Teaching with the Web:
A Collection of Online Treasure Hunts and Webquests


The Biological System of Classification: An Online Treasure Hunt for 2nd Year High School (Science)

Authored by N. Denden and P. Arinto

There are millions of life forms on earth, including human beings. But many are somehow relatedóeven those that donít look alike at all. Exactly which organisms are related can be determined from how they are named. We mean the scientific names of course, and not just the common names.

In this activity we will find out how living things are classified and named. We will read about the life and works of Carolus Linnaeus, who introduced the biological system of classification that we use today.

Letís do this the right way. First of all, letís get you into groups of four. We will do this group activity in the computer laboratory. The rules are simple: Answer the questions below by reading the online resources listed. After you have answered all of the questions, proceed to the Big Question. Be sure to work together. And read carefully.

  1. Why do scientists use scientific names in identifying organisms?
  2. What does its scientific name reveal about an organism?
  3. What is taxonomy?
  4. What do biologists consider when classifying organisms? Or what do they look for in order to determine whether two organisms are related or not?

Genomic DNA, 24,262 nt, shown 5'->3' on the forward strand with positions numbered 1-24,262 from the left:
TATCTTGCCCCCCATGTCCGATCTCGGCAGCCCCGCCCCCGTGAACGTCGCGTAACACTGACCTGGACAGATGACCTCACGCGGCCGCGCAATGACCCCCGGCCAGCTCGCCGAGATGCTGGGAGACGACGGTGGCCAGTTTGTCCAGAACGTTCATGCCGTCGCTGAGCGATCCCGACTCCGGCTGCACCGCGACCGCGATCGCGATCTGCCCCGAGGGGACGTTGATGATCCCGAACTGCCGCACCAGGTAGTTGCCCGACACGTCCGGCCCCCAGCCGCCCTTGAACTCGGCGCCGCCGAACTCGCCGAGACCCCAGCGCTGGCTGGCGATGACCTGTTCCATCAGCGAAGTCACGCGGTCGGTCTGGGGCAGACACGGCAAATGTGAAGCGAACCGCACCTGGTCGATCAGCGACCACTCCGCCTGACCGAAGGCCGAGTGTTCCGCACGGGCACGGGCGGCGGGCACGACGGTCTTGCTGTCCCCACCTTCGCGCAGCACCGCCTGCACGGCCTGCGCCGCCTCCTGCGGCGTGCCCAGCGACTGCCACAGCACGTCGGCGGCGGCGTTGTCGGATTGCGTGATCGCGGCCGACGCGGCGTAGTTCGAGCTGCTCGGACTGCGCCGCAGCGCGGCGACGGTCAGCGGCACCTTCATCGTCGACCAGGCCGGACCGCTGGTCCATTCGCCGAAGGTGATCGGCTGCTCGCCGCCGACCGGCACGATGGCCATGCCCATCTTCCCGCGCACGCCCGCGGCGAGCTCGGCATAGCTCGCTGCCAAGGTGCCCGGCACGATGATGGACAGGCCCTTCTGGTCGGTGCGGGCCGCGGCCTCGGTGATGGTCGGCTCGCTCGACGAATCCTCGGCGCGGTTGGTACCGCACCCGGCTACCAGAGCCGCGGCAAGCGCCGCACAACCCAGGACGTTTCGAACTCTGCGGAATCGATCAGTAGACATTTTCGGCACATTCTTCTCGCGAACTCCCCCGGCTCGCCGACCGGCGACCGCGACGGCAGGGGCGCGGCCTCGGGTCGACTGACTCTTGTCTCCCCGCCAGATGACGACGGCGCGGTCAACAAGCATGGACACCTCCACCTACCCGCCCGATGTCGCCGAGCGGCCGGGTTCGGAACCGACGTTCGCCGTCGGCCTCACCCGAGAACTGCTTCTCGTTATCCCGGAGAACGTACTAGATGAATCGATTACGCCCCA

5. Who is Carolus Linnaeus? In no more than one sentence, state his contribution to biology.
  6. How many living organisms have been officially identified by scientists?
  7. Differentiate flora and fauna. What is the technical term for both flora and fauna?
  8. What comprises the Five-Kingdom Scheme of Classification according to Whittaker?

Importance of the Use of Scientific Names

How Many Organisms Are There?

Flora and Fauna

Five-Kingdom Scheme - Whittaker


Carolus Linnaeus

From Kingdom to Subphylum

Binomial Nomenclature

Principles of Classification

The Big Question
Look around the school campus and identify five examples of flora and five examples of fauna. Then find out the scientific name of each. Submit your findings in the form of a table like the one below:

(local or common name)
Scientific Name Fauna
(local or common name)
Scientific Name
1.   1.  
2.   2.  
3.   3.  
4.   4.  
5.   5.  

Work on this table as a group. Make sure every member contributes to your list. For example, since there are four of you, each member should be able to name at least one pair of flora and fauna each.

Submit your table (with group members properly identified) during the next class meeting.